James Brown fans will see a reference, of course. Even if the reference wasn't that word-for-word: it was something that came up the other night in discussion of a new, as-yet-untitled project with my friend Steve. "I'm feeling something there," he said. For someone as systematic, rigorous, and logical as he is, to say he feels something there is high praise. It means whatever it is, it cut through his defenses and hit an emotional note.
In the other post I mentioned the Buddhist concept of prajna, which like a lot of the rest of Buddhism can fall victim to some really bad translations. The best I've been able to make of prajna is that it's a kind of intuitive wisdom or sussing of things (the grognards in the audience will probably say "dig" or "grok"), but not just a plain old gut reaction. It's a kind of intuition you develop about things that only arises after a lot of quieting down of one's inner voices, so that the thing-in-itself can reach you all the more unobstructedly. It's insight with as little ego as possible dirtying it up.
One of the things I noticed myself doing after I started zazen practice was how much easier it was to ask myself tough introspective questions about my reactions to things. Some time back I did an on-camera interview segment for work, and I was somewhat wound up about it — I'd never done something in this exact vein before, and I knew it. And as soon as I admitted that to myself completely, and said "Oh, so this sweat and butterflies is just that, it's not actually because the thing is really all that hard," it became a lot easier. But I had to first admit it to myself, and thus put down the part of myself that always insists it's right, and just listen to my own reactions. It was literally like hearing the sound of my own voice ringing in a room after I'd just said something intemperate.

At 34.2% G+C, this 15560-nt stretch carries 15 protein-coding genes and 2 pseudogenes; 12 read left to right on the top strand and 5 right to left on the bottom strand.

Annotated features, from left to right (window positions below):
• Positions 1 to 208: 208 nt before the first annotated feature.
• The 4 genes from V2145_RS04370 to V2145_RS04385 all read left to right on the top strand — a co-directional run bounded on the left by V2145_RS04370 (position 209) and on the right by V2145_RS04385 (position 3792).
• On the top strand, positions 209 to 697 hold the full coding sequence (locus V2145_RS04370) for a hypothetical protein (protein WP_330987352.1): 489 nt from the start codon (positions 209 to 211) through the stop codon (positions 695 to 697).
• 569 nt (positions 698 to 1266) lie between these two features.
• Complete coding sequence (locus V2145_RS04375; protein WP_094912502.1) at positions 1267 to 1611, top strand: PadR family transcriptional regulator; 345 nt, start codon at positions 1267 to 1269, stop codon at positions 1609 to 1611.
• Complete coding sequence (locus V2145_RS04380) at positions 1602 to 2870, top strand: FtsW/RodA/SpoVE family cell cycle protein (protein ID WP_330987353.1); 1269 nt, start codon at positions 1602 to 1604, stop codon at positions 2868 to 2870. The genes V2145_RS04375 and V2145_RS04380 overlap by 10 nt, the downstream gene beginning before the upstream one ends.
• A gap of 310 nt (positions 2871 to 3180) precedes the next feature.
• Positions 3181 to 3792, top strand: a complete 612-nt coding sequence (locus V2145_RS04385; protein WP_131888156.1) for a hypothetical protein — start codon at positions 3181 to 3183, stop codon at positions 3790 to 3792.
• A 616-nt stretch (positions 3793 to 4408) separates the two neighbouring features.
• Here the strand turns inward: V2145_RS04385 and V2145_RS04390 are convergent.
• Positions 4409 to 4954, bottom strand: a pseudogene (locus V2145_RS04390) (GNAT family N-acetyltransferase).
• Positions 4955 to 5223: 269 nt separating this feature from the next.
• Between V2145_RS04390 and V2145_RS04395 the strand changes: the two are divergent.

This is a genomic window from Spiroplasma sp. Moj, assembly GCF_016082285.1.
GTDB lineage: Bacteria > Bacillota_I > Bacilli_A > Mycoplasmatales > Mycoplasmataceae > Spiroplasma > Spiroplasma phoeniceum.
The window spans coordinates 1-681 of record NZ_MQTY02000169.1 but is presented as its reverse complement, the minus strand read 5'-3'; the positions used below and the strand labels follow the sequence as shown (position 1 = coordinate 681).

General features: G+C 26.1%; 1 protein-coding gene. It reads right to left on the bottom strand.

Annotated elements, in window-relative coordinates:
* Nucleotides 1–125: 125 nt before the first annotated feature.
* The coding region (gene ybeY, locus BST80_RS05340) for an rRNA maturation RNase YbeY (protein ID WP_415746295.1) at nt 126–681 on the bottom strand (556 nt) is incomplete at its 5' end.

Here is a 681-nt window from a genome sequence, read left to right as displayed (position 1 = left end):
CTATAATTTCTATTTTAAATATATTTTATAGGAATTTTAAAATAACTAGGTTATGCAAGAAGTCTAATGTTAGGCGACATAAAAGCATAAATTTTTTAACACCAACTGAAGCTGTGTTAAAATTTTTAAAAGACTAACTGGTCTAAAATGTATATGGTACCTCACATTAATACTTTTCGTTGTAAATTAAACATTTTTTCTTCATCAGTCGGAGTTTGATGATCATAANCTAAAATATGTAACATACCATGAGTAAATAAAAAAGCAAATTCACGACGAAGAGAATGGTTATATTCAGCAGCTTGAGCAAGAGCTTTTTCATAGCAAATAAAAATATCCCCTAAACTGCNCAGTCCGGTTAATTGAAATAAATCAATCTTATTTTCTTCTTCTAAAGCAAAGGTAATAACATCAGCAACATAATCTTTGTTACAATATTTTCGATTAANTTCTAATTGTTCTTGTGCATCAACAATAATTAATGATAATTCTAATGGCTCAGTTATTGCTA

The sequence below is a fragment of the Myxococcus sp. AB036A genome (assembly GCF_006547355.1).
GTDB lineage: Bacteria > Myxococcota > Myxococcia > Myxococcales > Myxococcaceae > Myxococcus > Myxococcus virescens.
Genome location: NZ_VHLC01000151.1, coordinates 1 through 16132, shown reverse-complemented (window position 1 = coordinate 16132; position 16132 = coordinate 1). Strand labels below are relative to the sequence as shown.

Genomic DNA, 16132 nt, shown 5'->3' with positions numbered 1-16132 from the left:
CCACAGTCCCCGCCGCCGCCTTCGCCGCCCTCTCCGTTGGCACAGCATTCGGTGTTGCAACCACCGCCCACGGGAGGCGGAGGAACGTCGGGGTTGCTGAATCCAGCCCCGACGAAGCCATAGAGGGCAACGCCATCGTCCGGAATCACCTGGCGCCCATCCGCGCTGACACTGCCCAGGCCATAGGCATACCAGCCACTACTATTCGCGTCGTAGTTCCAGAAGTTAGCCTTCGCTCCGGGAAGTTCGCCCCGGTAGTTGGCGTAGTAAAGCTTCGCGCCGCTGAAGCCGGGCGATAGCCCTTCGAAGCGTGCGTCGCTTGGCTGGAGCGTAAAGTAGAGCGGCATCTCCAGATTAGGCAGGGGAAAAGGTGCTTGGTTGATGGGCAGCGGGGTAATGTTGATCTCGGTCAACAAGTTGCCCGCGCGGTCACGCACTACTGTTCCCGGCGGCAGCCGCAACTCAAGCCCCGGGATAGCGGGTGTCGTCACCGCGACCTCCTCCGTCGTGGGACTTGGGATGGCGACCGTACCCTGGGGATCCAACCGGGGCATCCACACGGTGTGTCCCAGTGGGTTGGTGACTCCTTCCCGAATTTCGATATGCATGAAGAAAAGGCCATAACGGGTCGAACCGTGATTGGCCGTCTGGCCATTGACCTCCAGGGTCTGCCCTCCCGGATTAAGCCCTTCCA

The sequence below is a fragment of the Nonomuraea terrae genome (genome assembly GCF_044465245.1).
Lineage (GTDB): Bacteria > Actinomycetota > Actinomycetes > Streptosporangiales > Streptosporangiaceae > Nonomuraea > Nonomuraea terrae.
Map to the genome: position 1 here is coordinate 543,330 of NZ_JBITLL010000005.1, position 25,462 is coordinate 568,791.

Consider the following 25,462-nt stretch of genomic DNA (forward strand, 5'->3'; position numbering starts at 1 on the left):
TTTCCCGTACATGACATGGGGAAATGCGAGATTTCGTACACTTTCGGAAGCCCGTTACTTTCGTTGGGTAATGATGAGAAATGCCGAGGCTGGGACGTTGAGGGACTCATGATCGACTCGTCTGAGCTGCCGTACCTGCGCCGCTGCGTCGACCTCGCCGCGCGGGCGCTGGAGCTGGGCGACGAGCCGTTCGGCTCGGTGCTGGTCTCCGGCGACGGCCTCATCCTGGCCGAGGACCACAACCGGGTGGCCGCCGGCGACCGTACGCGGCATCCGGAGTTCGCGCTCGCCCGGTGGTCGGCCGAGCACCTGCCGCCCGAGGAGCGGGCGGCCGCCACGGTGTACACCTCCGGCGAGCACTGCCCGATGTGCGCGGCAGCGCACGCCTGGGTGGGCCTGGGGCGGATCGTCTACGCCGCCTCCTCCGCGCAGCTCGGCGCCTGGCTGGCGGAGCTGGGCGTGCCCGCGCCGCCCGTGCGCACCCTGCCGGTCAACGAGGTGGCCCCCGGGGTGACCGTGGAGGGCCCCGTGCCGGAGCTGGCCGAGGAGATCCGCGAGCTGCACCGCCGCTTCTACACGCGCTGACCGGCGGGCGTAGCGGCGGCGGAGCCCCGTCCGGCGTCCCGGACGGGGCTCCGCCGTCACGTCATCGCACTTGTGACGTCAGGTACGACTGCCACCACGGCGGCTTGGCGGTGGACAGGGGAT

Creative work is always personal and idiosyncratic, and so maybe it's not the kind of thing you can subject readily to this sort of selfless scrutiny. If I sit real still and look at how I feel about something I'm working on, sometimes that will allow me to see clearly things about it that I know need improvement, but which I've otherwise been loathe to admit to myself. But it isn't magic; it doesn't automatically turn a bad book into a good one. It does let you be more honest with yourself, as a consequence of realizing that your "self" is mostly a convenient fiction developed for the sake of navigating the rest of the world.
Over the course of the last couple of books I can remember at least one incident in each where some particular thing I'd put into the story felt intuitively wrong to me, even if I "knew" they had a "reason" to be there. The more I thought about it, the further apart those two feelings became: the "rational" part of me that said Keep it, because X, Y, and Z became more shrill and stentorian in its insistence; but the "intuitive" part of me that said No, get rid of it, it doesn't work only grew calmer and more self-assured. Eventually I learned to listen to that voice without prejudice when it spoke, and to take action sooner according to its advice. It was such a voice that told me I needed to stop about two-thirds of the way through the first draft of Fall Of The Hammer, start over, and make some major changes that simply couldn't wait for a second draft, because the first draft would have been impossible to complete anyway. It was the same voice that told me to get rid of a couple of scenes that ultimately had no justifiable function in another book, or to add a scene that needed to be there in yet another.
And yes, it was the same voice that spoke to me when re-reading my first draft of Shunga-Satori, that told me what I had was simply not working, and that I had to back up and start over. I wasn't happy listening to that voice, but I did listen to it and heed it. All my efforts to keep the things that I knew, deep down, were not going to work, had collapsed. It was time to listen to what my gut was really telling me.